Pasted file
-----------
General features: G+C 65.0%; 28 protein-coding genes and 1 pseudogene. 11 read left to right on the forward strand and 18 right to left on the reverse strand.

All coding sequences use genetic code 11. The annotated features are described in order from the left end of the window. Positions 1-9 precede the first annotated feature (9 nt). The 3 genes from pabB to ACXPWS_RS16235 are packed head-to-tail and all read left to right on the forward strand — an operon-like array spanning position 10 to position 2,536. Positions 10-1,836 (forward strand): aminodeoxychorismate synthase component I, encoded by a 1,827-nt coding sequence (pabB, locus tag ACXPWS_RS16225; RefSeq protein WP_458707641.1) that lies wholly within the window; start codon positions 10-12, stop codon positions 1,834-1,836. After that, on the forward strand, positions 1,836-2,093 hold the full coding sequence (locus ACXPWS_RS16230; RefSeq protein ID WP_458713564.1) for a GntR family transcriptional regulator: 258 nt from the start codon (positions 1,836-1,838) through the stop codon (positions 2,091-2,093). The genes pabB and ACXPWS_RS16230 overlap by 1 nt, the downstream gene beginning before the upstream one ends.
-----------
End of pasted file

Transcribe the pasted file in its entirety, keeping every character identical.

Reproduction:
General features: G+C 65.0%; 28 protein-coding genes and 1 pseudogene. 11 read left to right on the forward strand and 18 right to left on the reverse strand.

All coding sequences use genetic code 11. The annotated features are described in order from the left end of the window. Positions 1-9 precede the first annotated feature (9 nt). The 3 genes from pabB to ACXPWS_RS16235 are packed head-to-tail and all read left to right on the forward strand — an operon-like array spanning position 10 to position 2,536. Positions 10-1,836 (forward strand): aminodeoxychorismate synthase component I, encoded by a 1,827-nt coding sequence (pabB, locus tag ACXPWS_RS16225; RefSeq protein WP_458707641.1) that lies wholly within the window; start codon positions 10-12, stop codon positions 1,834-1,836. After that, on the forward strand, positions 1,836-2,093 hold the full coding sequence (locus ACXPWS_RS16230; RefSeq protein ID WP_458713564.1) for a GntR family transcriptional regulator: 258 nt from the start codon (positions 1,836-1,838) through the stop codon (positions 2,091-2,093). The genes pabB and ACXPWS_RS16230 overlap by 1 nt, the downstream gene beginning before the upstream one ends.